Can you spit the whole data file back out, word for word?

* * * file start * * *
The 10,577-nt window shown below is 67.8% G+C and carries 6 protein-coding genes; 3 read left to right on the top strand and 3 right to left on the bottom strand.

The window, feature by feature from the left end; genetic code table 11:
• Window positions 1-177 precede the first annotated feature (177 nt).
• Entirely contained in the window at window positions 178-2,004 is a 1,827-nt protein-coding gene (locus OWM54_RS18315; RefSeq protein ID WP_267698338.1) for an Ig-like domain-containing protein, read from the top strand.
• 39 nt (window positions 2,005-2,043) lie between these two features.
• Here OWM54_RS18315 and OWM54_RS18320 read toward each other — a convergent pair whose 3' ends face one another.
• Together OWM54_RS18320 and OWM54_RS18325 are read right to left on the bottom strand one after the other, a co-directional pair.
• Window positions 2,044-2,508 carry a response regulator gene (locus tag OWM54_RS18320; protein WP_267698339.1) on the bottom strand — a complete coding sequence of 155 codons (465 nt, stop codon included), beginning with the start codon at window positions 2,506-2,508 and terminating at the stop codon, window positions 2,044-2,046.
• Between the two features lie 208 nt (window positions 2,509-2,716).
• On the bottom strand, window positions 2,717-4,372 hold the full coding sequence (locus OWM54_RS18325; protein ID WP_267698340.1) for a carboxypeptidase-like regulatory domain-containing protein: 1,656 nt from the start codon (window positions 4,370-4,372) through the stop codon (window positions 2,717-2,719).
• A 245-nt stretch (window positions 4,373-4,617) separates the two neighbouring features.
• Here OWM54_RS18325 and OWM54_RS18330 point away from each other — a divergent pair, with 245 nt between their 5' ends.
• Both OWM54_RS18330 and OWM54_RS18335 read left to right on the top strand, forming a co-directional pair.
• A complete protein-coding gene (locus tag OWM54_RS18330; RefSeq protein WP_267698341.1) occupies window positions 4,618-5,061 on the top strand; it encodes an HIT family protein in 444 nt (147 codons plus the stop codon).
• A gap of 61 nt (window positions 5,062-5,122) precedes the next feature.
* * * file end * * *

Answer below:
The 10,577-nt window shown below is 67.8% G+C and carries 6 protein-coding genes; 3 read left to right on the top strand and 3 right to left on the bottom strand.

The window, feature by feature from the left end; genetic code table 11:
• Window positions 1-177 precede the first annotated feature (177 nt).
• Entirely contained in the window at window positions 178-2,004 is a 1,827-nt protein-coding gene (locus OWM54_RS18315; RefSeq protein ID WP_267698338.1) for an Ig-like domain-containing protein, read from the top strand.
• 39 nt (window positions 2,005-2,043) lie between these two features.
• Here OWM54_RS18315 and OWM54_RS18320 read toward each other — a convergent pair whose 3' ends face one another.
• Together OWM54_RS18320 and OWM54_RS18325 are read right to left on the bottom strand one after the other, a co-directional pair.
• Window positions 2,044-2,508 carry a response regulator gene (locus tag OWM54_RS18320; protein WP_267698339.1) on the bottom strand — a complete coding sequence of 155 codons (465 nt, stop codon included), beginning with the start codon at window positions 2,506-2,508 and terminating at the stop codon, window positions 2,044-2,046.
• Between the two features lie 208 nt (window positions 2,509-2,716).
• On the bottom strand, window positions 2,717-4,372 hold the full coding sequence (locus OWM54_RS18325; protein ID WP_267698340.1) for a carboxypeptidase-like regulatory domain-containing protein: 1,656 nt from the start codon (window positions 4,370-4,372) through the stop codon (window positions 2,717-2,719).
• A 245-nt stretch (window positions 4,373-4,617) separates the two neighbouring features.
• Here OWM54_RS18325 and OWM54_RS18330 point away from each other — a divergent pair, with 245 nt between their 5' ends.
• Both OWM54_RS18330 and OWM54_RS18335 read left to right on the top strand, forming a co-directional pair.
• A complete protein-coding gene (locus tag OWM54_RS18330; RefSeq protein WP_267698341.1) occupies window positions 4,618-5,061 on the top strand; it encodes an HIT family protein in 444 nt (147 codons plus the stop codon).
• A gap of 61 nt (window positions 5,062-5,122) precedes the next feature.